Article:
The Dance Center receives prestigious 2012 Joyce Award

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Supporting new work by Choreographer Reggie Wilson                                         


CHICAGO, IL —The Dance Center of Columbia College Chicago has received a 2012 Joyce Award to commission choreographer Reggie Wilson to create the evening-length dance-theatre work (project) Moseses Project. The Award’s $50,000 grant also will support Wilson’s research residency in Chicago and a two-week community engagement residency for Wilson and three dancers to involve Chicagoans in the creative process.

The Dance Center is being honored with this prestigious award for the second time, one of only three organizations—and the only dance organization—to receive two Joyce Awards in its 10-year history. The Dance Center received a 2004 Joyce Award to support commissioning fees, presentation costs and associated community engagement and audience development efforts for Cloud Gate Dance Theatre of Taiwan’s Wild Cursive, created by Artistic Director Lin Hwai-min. The piece received its American premiere in October 2006, presented by The Dance Center at the Harris Theater in Chicago. 

(project) Moseses Project is the working title of a new performance piece by Wilson exploring the interfaith mythical, biblical, ethnographic, historic and global references of Moses. Initial inspiration for the work came from Wilson’s rereading of Zora Neale Hurston’s novel Moses, Man of the Mountain, which retells the Moses story as a Southern folk tale in Southern African-American vernacular. The work is progressing to look at Moses as prophet, priest, soldier, law-giver, leader, man and husband. (More information in this two-minute video.)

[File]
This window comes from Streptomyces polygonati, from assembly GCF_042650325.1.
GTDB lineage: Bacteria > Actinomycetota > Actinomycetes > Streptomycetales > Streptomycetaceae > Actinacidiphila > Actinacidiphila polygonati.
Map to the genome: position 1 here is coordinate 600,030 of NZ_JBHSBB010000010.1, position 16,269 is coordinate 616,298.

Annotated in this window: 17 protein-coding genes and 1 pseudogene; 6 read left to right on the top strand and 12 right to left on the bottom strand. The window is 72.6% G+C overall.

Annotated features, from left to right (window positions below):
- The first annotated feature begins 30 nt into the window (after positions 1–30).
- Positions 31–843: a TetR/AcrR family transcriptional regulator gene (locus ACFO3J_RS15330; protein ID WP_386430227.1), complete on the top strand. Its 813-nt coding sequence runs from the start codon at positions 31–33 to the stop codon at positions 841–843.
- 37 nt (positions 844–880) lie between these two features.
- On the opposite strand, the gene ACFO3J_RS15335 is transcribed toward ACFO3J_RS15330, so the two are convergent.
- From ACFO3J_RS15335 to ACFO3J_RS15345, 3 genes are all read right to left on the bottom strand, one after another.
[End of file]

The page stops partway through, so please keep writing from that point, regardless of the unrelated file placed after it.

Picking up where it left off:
Residency Activities 

In addition to direct commissioning support, the Joyce Award enables The Dance Center to host Wilson for two residencies:

  • During the 10-day Artist Research Residency, to take place in spring 2012, The Dance Center will connect Wilson with Chicago church leaders across several faith-based traditions to help him gain a deeper understanding of leadership issues in churches, synagogues and mosques—all viewed through the lens of Moses’ stories.
  • During the summer 2012 two-week Community Engagement and Choreographic Development Residency, Wilson will engage further with faith- and community-based groups, then take what he learns and directly embody those ideas on dancers from his company Fist & Heel Performance Group. 
Reggie Wilson and The Dance Center enjoy a long-standing relationship.  In 2003, Wilson was in residence for a three-week teaching engagement.  During a second three-week teaching residency in 2006, The Dance Center afforded Wilson the opportunity to conduct preliminary research for a new work in development, The Good Dance – dakar/brooklyn.  Finally, in March 2011, The Dance Center presented The Good Dance as the culmination of a one-week audience engagement and performance residency. 

Reggie Wilson

Reggie Wilson is indisputably one of America’s leading choreographers. He was born and raised in Milwaukee after his family moved north from the Mississippi delta. In 1989, he founded his Brooklyn-based Fist & Heel Performance Group. Drawing from the movement languages of the blues, slave and spiritual cultures of Africans in the Americas, Wilson adds post-modern elements and his own personal movement style to create what he calls “post-African/Neo-HooDoo Modern dances.”

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